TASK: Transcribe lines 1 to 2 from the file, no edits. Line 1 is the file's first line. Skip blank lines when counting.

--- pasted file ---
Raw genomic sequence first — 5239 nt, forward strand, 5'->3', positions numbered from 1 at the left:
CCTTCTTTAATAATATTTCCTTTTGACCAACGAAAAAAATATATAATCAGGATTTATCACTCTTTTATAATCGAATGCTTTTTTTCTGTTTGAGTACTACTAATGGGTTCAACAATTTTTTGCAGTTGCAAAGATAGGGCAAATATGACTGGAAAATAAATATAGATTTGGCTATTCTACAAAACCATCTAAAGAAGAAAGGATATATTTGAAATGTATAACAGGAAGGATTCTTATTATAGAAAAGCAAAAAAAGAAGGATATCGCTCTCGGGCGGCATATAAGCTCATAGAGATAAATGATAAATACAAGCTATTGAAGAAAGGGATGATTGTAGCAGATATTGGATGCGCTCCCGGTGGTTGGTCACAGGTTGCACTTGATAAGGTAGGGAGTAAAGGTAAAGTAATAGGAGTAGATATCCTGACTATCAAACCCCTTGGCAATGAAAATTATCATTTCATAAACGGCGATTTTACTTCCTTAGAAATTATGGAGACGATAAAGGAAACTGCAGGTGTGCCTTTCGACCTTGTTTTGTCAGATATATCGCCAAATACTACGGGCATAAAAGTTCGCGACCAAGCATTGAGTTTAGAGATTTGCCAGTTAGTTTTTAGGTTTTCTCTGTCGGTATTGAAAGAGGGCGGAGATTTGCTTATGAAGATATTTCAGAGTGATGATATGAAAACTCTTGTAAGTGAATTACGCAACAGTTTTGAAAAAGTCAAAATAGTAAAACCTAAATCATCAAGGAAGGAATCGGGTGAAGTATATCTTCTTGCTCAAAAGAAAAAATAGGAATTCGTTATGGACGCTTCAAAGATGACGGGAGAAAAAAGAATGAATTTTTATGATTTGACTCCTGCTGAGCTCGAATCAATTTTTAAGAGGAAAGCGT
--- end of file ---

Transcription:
Raw genomic sequence first — 5239 nt, forward strand, 5'->3', positions numbered from 1 at the left:
CCTTCTTTAATAATATTTCCTTTTGACCAACGAAAAAAATATATAATCAGGATTTATCACTCTTTTATAATCGAATGCTTTTTTTCTGTTTGAGTACTACTAATGGGTTCAACAATTTTTTGCAGTTGCAAAGATAGGGCAAATATGACTGGAAAATAAATATAGATTTGGCTATTCTACAAAACCATCTAAAGAAGAAAGGATATATTTGAAATGTATAACAGGAAGGATTCTTATTATAGAAAAGCAAAAAAAGAAGGATATCGCTCTCGGGCGGCATATAAGCTCATAGAGATAAATGATAAATACAAGCTATTGAAGAAAGGGATGATTGTAGCAGATATTGGATGCGCTCCCGGTGGTTGGTCACAGGTTGCACTTGATAAGGTAGGGAGTAAAGGTAAAGTAATAGGAGTAGATATCCTGACTATCAAACCCCTTGGCAATGAAAATTATCATTTCATAAACGGCGATTTTACTTCCTTAGAAATTATGGAGACGATAAAGGAAACTGCAGGTGTGCCTTTCGACCTTGTTTTGTCAGATATATCGCCAAATACTACGGGCATAAAAGTTCGCGACCAAGCATTGAGTTTAGAGATTTGCCAGTTAGTTTTTAGGTTTTCTCTGTCGGTATTGAAAGAGGGCGGAGATTTGCTTATGAAGATATTTCAGAGTGATGATATGAAAACTCTTGTAAGTGAATTACGCAACAGTTTTGAAAAAGTCAAAATAGTAAAACCTAAATCATCAAGGAAGGAATCGGGTGAAGTATATCTTCTTGCTCAAAAGAAAAAATAGGAATTCGTTATGGACGCTTCAAAGATGACGGGAGAAAAAAGAATGAATTTTTATGATTTGACTCCTGCTGAGCTCGAATCAATTTTTAAGAGGAAAGCGT